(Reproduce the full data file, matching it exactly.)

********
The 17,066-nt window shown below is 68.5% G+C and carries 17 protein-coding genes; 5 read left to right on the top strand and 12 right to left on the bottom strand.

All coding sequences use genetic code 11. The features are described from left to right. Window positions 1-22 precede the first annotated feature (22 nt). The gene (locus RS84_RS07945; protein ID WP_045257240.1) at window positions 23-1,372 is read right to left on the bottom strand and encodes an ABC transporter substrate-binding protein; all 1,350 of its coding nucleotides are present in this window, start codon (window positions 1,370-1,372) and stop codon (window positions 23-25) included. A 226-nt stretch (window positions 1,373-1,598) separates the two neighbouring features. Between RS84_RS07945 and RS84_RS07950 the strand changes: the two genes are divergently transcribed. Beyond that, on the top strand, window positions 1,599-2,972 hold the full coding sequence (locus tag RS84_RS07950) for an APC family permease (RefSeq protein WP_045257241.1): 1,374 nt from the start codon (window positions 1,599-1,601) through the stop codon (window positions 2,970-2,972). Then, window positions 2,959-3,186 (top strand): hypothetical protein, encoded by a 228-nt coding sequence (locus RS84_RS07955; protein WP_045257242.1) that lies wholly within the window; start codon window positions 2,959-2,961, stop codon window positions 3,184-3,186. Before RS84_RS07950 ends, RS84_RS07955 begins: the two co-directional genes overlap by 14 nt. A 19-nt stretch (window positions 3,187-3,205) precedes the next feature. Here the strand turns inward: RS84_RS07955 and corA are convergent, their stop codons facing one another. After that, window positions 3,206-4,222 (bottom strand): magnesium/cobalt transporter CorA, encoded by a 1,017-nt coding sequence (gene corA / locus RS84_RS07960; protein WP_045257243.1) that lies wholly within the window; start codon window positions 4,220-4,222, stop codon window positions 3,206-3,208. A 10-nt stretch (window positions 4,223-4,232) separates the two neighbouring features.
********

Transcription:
The 17,066-nt window shown below is 68.5% G+C and carries 17 protein-coding genes; 5 read left to right on the top strand and 12 right to left on the bottom strand.

All coding sequences use genetic code 11. The features are described from left to right. Window positions 1-22 precede the first annotated feature (22 nt). The gene (locus RS84_RS07945; protein ID WP_045257240.1) at window positions 23-1,372 is read right to left on the bottom strand and encodes an ABC transporter substrate-binding protein; all 1,350 of its coding nucleotides are present in this window, start codon (window positions 1,370-1,372) and stop codon (window positions 23-25) included. A 226-nt stretch (window positions 1,373-1,598) separates the two neighbouring features. Between RS84_RS07945 and RS84_RS07950 the strand changes: the two genes are divergently transcribed. Beyond that, on the top strand, window positions 1,599-2,972 hold the full coding sequence (locus tag RS84_RS07950) for an APC family permease (RefSeq protein WP_045257241.1): 1,374 nt from the start codon (window positions 1,599-1,601) through the stop codon (window positions 2,970-2,972). Then, window positions 2,959-3,186 (top strand): hypothetical protein, encoded by a 228-nt coding sequence (locus RS84_RS07955; protein WP_045257242.1) that lies wholly within the window; start codon window positions 2,959-2,961, stop codon window positions 3,184-3,186. Before RS84_RS07950 ends, RS84_RS07955 begins: the two co-directional genes overlap by 14 nt. A 19-nt stretch (window positions 3,187-3,205) precedes the next feature. Here the strand turns inward: RS84_RS07955 and corA are convergent, their stop codons facing one another. After that, window positions 3,206-4,222 (bottom strand): magnesium/cobalt transporter CorA, encoded by a 1,017-nt coding sequence (gene corA / locus RS84_RS07960; protein WP_045257243.1) that lies wholly within the window; start codon window positions 4,220-4,222, stop codon window positions 3,206-3,208. A 10-nt stretch (window positions 4,223-4,232) separates the two neighbouring features.